Gonzaga hosts Holocaust Museum exhibit
Gonzaga University is one of 50 sites for an exhibit of the American Holocaust Museum and the American Library Association, “Americans and the Holocaust,” from March 16 to April 27 in Gonzaga University’s Foley Library Rare Books Room.
Gonzaga’s Institute for Hate Studies, its Office for Diversity, Equity and Inclusion, and the Spokane County Human Rights Task Force are planning three public events related to the exhibit. They are free, but will require tickets for security, said Kristine Hoover, associate professor of organizational leadership and director of the Institute for Hate Studies.
The opening reception and panel on “Hate Reflections and Action” will be held from 7 to 8:30 p.m., Sunday, March 17, in Hemmingson Auditorium.
Panelists George Critchlow, Michael DeLand and Shannon Dunn, who are on the Gonzaga faculty, will examine hate from legal, sociological and religious perspectives. They will discuss collective memory, understanding the violence of the Holocaust and America’s role in it.
“Many Americans labor under the illusion that they would have done the right thing in similar circumstances and would not have tolerated or supported the Nazis,” said Kristine.
She said museums and exhibits are essential for maintaining history and encouraging people to reflect on what they would have done, what they are doing and what they will do related to current U.S. divisiveness.
Holocaust survivors Cora der Koorkanian and Carla Peperzak will share their insights for today in a “story court” from 6:30 to 8 p.m., Sunday, March 31, in Hemmingson Ballroom.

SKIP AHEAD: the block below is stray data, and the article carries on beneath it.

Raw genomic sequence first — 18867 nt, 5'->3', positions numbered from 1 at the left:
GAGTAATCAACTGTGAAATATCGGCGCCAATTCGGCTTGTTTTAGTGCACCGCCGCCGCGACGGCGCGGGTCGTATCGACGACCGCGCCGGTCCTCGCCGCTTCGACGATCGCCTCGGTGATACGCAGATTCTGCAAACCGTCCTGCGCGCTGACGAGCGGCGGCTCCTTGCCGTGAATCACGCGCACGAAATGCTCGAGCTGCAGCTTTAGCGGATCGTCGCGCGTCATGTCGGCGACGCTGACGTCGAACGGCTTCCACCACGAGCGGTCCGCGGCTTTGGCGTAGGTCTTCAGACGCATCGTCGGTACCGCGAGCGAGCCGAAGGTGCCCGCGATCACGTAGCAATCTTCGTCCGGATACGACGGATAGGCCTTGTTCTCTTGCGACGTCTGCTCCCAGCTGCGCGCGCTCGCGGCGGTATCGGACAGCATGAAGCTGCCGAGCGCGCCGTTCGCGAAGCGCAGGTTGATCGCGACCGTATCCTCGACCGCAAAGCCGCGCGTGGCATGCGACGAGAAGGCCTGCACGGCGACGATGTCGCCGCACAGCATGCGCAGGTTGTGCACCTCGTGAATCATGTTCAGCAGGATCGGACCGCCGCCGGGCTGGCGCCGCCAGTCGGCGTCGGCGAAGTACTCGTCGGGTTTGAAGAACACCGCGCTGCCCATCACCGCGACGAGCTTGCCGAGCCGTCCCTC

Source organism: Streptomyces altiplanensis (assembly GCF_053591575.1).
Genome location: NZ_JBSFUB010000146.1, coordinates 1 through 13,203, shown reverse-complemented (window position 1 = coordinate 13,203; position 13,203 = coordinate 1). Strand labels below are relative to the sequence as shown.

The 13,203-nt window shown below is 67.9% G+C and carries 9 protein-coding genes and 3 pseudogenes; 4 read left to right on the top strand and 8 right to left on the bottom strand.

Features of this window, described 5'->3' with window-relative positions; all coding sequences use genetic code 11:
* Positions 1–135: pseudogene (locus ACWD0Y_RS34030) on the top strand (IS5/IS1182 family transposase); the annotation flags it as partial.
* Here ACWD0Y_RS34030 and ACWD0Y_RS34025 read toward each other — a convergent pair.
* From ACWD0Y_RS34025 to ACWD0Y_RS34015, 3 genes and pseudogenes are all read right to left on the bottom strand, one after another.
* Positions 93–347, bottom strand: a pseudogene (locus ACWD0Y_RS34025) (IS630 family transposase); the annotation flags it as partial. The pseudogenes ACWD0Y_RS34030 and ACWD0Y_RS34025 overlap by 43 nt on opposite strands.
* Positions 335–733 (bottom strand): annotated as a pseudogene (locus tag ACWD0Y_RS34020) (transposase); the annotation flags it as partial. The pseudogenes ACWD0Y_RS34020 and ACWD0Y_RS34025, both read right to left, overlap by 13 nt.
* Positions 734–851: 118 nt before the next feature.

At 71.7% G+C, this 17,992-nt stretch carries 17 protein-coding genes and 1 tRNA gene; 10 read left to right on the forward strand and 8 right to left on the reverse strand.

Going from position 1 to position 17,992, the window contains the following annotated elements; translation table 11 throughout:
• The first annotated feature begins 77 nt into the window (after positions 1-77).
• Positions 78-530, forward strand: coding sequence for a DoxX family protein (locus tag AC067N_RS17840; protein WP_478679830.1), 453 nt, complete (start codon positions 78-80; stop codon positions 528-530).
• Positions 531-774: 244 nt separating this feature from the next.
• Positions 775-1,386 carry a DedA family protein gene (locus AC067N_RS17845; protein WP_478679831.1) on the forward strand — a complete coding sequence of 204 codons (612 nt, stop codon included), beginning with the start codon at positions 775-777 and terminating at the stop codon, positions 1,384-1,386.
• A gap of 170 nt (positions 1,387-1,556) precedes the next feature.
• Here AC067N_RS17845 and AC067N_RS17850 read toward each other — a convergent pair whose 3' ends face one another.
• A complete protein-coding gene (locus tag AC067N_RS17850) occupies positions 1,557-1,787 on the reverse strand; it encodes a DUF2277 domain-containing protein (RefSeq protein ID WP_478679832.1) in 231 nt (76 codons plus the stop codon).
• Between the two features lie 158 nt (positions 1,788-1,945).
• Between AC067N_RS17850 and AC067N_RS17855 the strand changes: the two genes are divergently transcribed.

Cora, whose name at birth was Cora Clara Moscovici, survived the Holocaust with her immediate family. Two brothers, taken to labor camps, were released in August 1944, but half of her extended family from northern Romania and France did not survive.
Carla, who was born in 1923 in Holland, grew up in Amsterdam dreaming of becoming a doctor. When the Nazis invaded Holland in 1940, she was required to have an ID with a large “J” on it and later to wear the Star of David. She became active in the Resistance, hiding about 40 people, helping them obtain IDs, food and medical supplies. About 75 percent of her extended family were killed in the Holocaust. Carla has been sharing her story with students since 1992 and is active in the Seattle Holocaust Center for Humanity’s Speakers Bureau.
She was recently named Washington State Person of the year for her dedication to calling for people to respect each other. She will receive the award at 2 p.m., Feb. 20, at the Governor’s Mansion in Olympia.
A panel with Ken Stern, Barbara Perry, Brian Levin and Kristine, directors from the consortium of academic centers for the study of hate, will discuss “Hate: Documenting It, Understanding It and Countering It” at 7 p.m., Monday, April 22, in Cataldo Hall, with a live webinar.
They will address why hate has always been a problem, the value of shining light on it, how current events help students understand the human capacity to hate, effective ways to counter it and how lessons from the past shape understanding of hate today.
Kristine hopes participants will leave considering “What would I have done?” and “What can I do?”
For information, visit www.gonzaga.edu/holocaustexhibit.
Copyright@ The Fig Tree, February, 2020